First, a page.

Autism Treatment Revealed

April 2, 2003

Autism is a spectrum disorder containing many different “levels” that fall under an “umbrella.” Under the “umbrella” there are high functioning individuals who can talk and communicate their feelings and thoughts like familiar characters from movies such as “I Am Sam,” and “Rain Man.” However, the opposite extreme contains subjects who may never progress beyond the mental age of 2-3 years old, or younger. What kind of places can these children go to for help? What kinds of facilities offer proven therapies and assistance? The Society for Treatment of Autism (STA), and Margaret House specifically, is one answer to this question.

Margaret House, named after its first clinician, Margaret Horne, was initially run from a duplex located by the Calgary Children’s Hospital in 1973. The program was full immediately as it seemed that individuals with autism were popping up all over the place. Later that year, Margaret left the program to pursue other interests.

Our Lady of the Lords Catholic Brotherhood, which had, since 1956, been running a home for Métis juvenile delinquents in the building presently owned an operated by Society for Treatment of Autism (STA), laid eyes on the cute little children with autism and immediately decided to become their caregivers. It was a love at first sight kind of thing. At this point there were 22 residents in Margaret House. The primary goal was to provide food, clothing, shelter, and spiritual fulfillment to the children on a permanent basis. Ideally those accepted to the program would spend their entire lifetime in residential care and as such therapy programs were minimal.

In 1974, the realities of autism set in and the Brotherhood, too, decided to pursue other things. The Calgary Mental Health Involvement Society for a short time provided funding and care until, in 1975, the process of incorporation for STA began. In 1976 Society for Treatment of Autism was officially named, and funding through government grants began.

Before the present director, Dave Mikkelson, accepted his position in 1980 he requested that two criteria be fulfilled: 1) Establishment of a discharge age (which would promote individual living in adults with autism) and 2) Development and endorsement of proactive treatment, which would enable therapy and behavior modification programs to be set in motion. Needless to say these goals were met and STA has advocated many programs (discussed below) since.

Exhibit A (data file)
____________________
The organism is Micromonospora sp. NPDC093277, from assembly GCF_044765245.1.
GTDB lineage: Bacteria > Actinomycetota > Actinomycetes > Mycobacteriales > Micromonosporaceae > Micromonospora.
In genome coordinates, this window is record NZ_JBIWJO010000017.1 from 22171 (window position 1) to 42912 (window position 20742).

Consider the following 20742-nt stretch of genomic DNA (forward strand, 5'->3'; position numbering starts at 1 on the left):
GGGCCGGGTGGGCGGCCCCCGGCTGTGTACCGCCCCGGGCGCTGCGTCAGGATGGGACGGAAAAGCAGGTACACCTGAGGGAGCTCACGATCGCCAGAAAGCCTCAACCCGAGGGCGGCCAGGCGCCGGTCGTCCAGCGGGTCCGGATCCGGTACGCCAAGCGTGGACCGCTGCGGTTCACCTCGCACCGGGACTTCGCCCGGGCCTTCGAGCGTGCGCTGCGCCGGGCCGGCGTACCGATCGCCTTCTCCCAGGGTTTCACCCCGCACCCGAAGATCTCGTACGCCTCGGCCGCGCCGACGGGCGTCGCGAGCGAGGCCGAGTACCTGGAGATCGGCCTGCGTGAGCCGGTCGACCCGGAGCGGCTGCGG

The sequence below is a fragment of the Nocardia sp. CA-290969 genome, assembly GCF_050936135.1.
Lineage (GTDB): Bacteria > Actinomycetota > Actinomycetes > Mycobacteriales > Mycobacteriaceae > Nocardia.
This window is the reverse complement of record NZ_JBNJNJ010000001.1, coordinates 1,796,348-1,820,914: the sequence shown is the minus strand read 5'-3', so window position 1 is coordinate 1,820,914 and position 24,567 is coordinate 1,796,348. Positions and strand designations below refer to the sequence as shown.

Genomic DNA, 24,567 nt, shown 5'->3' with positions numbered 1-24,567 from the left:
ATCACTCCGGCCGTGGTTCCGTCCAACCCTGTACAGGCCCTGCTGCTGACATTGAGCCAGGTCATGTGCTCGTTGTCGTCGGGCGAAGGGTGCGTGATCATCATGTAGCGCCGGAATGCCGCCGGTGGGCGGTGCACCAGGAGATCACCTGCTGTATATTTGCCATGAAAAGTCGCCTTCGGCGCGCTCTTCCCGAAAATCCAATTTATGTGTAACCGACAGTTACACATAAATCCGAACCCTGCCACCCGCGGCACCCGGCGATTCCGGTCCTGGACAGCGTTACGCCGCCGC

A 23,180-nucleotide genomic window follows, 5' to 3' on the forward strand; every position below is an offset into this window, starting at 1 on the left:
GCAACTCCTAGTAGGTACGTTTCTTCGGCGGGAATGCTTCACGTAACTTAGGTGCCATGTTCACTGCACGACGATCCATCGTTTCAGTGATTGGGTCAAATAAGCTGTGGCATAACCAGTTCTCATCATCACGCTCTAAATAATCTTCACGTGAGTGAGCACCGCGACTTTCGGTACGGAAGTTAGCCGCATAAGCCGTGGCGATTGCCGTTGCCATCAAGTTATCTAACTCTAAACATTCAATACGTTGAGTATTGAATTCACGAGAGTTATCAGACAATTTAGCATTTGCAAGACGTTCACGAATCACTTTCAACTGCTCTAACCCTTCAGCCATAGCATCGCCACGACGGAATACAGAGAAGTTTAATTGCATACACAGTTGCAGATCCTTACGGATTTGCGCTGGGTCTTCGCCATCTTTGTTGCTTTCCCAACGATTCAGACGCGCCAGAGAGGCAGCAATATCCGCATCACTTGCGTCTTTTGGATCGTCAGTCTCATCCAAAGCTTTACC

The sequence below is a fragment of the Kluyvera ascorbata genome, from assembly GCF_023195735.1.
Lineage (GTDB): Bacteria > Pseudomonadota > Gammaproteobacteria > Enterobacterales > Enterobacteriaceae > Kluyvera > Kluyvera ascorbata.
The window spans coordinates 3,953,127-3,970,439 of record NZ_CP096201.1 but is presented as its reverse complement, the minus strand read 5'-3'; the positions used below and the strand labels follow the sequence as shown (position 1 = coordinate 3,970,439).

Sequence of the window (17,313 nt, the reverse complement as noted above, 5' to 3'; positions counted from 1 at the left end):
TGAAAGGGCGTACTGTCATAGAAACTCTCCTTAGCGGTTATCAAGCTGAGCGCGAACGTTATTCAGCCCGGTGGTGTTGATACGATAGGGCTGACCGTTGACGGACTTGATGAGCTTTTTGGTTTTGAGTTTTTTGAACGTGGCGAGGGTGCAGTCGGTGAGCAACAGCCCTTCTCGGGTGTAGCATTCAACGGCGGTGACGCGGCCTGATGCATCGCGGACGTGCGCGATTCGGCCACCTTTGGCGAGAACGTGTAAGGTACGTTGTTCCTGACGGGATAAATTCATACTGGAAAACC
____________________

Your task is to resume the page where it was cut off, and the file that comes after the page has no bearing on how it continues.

Currently running the Society, alongside Dave Mikkelson, is a Board of Directors comprised of volunteer parents (not necessarily of clients) as well as interested and informed members of the community. STA is a non-profit organization. Government funding allows it to maintain 130 full time equivalent staff and an additional 40 part time employees. Positions range from psychologists, social workers, specific therapists (such as sensory, speech and communication), behavior modification therapists, to students who are currently enrolled in psychology related programs and accounting and office management staff as well as building maintenance crews. There’s lots of room for advancement and change throughout the society; new therapists/rehabilitation workers are always in high demand. The society is thus an uplifting and educational experience for all involved.

Currently, in the residential program, there are 14 clients aged 7-17 years. Outside of Margaret House, STA provides services to an average of 100 individuals per year. These include parent and teacher supports such as literature, advisors, and training sessions, consulting services and specific therapies, as well as Early Intervention Program (EIP) containing both home and center based components (the battle against autism is more easily fought when it is encountered at a younger age) and Transition Program which helps children make the transition from home (EIP) to school. Both of these programs are very beneficial to the higher functioning kids with autism. One of the main goals of each program is to give the parents/guardians/teachers the skills to work with their children outside of STA’s assistance. Ideally, It would be great if there were no need for residential programs, such as Margaret House.

At a glance, Dave Mikkelson views the “journey into active treatment” and “the development of the early intervention program (which wavered at only 5 clients for the first three years and now caters to over 30)” as the most prominent highlights of STA’s past. In STA future Dave hopes “we’ll see consolidation and better providing of all services, an increase in community outreach, an increase in diagnostic capabilities, and more activity within the school boards.” These goals will be reached through the “Capital Campaign” which will be launched in May, 2003. Look for an overview of this campaign in an upcoming Voice issue.

For more information, including employment opportunities, visit the STA website at


STA Website: